1982. Michael Jackson’s Thriller album sells 20 million copies. Ozzy Osbourne bites the head off a live bat during a performance. Liposuction is introduced. And coin-operated arcade game revolutionary, Williams Electronics Inc. release a dual-joystick, adrenaline-pumping futuristic “save the humans from our own evil creations” arcade game called, Robotron.
Robotron quickly spread across the country and almost instantly became one of the great arcade classics of all time. The game featured a mutant human who could shoot lasers out of his body in eight different directions. Controlling the mutant, players would have to clear a field of obstacles overrun by a huge number of robots chasing after blue-suit or pink dress-wearing businessmen and women. The quick pace of the game and the sheer number of adversaries made Robotron a heart-stomping frag fest unequalled by any other game since. That is, until now.
Twenty years after the release of the original, UK software developers PomPom, creators of the award-winning Defender re-make Space Tripper, are about to release the Mac version of their Robotron-inspired Mutant Storm. Featuring a spruced-up version of their Space Tripper OpenGL graphics engine, Blizzard Entertainment software engineer Sam Lantinga's Simple DirectMedia Layer (SDL) library, and an implementation of the lua scripting language, Mutant Storm packs all the excitement and adrenaline of the arcade classic while incorporating Tron-inspired visuals and state-of-the-art OpenGL special effects.
Building upon elements from Robotron and Williams Electronics’ 1990 release, Smash TV, Mutant Storm places you in charge of a ship on some distant and strange claustrophobic planet whose once-peaceful inhabitants have been struck by dark cosmic rays, causing them to mutate into a wide range of vicious Blighters. These mutants are hell-bent on swarming you in an effort to obliterate any visitors to their planet. Your job is to return order and peace to the overrun planet by destroying the Mutant Storm.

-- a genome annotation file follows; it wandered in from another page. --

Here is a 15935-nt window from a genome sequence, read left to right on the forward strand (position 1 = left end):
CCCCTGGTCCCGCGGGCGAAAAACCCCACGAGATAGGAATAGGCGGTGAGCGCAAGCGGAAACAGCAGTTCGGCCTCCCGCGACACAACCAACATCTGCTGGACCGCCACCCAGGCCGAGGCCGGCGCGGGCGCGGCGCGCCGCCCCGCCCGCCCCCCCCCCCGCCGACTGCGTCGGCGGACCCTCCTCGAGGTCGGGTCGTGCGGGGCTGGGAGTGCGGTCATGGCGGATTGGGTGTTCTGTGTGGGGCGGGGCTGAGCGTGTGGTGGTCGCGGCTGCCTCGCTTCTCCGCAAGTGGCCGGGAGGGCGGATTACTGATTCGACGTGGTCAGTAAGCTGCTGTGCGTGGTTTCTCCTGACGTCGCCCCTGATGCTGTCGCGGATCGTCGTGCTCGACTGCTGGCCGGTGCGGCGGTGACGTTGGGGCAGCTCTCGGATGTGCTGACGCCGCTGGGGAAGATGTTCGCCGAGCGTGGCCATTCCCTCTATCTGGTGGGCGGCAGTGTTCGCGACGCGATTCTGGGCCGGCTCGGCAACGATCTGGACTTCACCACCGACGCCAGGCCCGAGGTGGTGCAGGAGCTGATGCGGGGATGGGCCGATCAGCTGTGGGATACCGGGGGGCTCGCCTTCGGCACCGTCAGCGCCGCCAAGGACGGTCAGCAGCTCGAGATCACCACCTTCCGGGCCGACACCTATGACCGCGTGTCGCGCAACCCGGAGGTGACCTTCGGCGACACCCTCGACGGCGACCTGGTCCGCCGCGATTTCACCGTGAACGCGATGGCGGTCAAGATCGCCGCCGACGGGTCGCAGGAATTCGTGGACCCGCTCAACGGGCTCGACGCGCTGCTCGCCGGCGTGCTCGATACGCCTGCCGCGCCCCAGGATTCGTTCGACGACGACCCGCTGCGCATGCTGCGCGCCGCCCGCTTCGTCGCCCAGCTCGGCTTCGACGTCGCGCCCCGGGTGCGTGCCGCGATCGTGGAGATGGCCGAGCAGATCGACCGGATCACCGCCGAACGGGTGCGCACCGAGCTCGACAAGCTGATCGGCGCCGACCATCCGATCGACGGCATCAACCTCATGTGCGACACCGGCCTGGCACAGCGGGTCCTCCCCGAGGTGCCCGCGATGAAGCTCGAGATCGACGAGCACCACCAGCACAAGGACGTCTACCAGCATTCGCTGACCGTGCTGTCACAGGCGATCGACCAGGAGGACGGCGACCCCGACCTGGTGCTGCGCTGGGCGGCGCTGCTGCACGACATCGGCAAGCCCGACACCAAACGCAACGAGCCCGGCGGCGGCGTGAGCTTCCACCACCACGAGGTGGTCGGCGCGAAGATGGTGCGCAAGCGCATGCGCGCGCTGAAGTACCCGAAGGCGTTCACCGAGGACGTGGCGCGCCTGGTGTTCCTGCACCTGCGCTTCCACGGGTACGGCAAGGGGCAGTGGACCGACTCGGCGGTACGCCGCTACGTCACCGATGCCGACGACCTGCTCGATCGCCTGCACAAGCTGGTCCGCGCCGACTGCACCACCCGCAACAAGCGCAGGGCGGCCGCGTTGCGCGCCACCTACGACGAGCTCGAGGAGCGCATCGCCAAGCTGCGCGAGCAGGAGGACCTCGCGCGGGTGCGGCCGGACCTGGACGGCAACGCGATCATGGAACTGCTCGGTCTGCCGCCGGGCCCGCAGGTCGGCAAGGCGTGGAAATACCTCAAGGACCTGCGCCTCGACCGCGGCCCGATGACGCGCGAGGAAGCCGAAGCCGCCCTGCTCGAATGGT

Like its arcade game predecessor, Mutant Storm places the camera well above the action, giving players a top-down view of the action. Starting alone in the screen, players are quickly surrounded by alien mutants that either rise to the surface of the planet or fall from the sky. Players can move and shoot independently in four different directions, allowing complete freedom to obliterate all evil mutants. Red box-shaped walls, placed judiciously throughout the arena provide strategic obstacles to the mutants, allowing players a little reprieve to the onslaught of the alien horde. Scoring is based on the number of enemies destroyed; the longer it takes to destroy the mutants, the nastier they become, and the greater number of points they’re worth. You are limited to the amount of time you spend on each level – if the level countdown comes to an end before destroying all Mutants, large indestructible alien mutants materialise on the planet surface, swarming around you and increasing in number until you’re inevitably overrun.
Luckily, Mutant Storm does provide players with some reprieve to the good fight. Powerups are periodically released by the aliens that, if caught in time, enhance your firing power or provide temporary shields. Smart Bombs are also provided as a last resort, triggering a huge explosion killing everything within its blast radius. Smart Bombs are in limited supply however, and, like extra lives, are awarded at every tenth level of gameplay.
The overall object of the game is to get as high a score as possible. The longer a player takes to clear a level, the more points the mutants are worth. Score Multipliers kick in as players progress throughout the game without being killed and as the game progresses, the difficulty level, tracked by martial-arts style coloured belts, steadily increases depending on how well players are doing.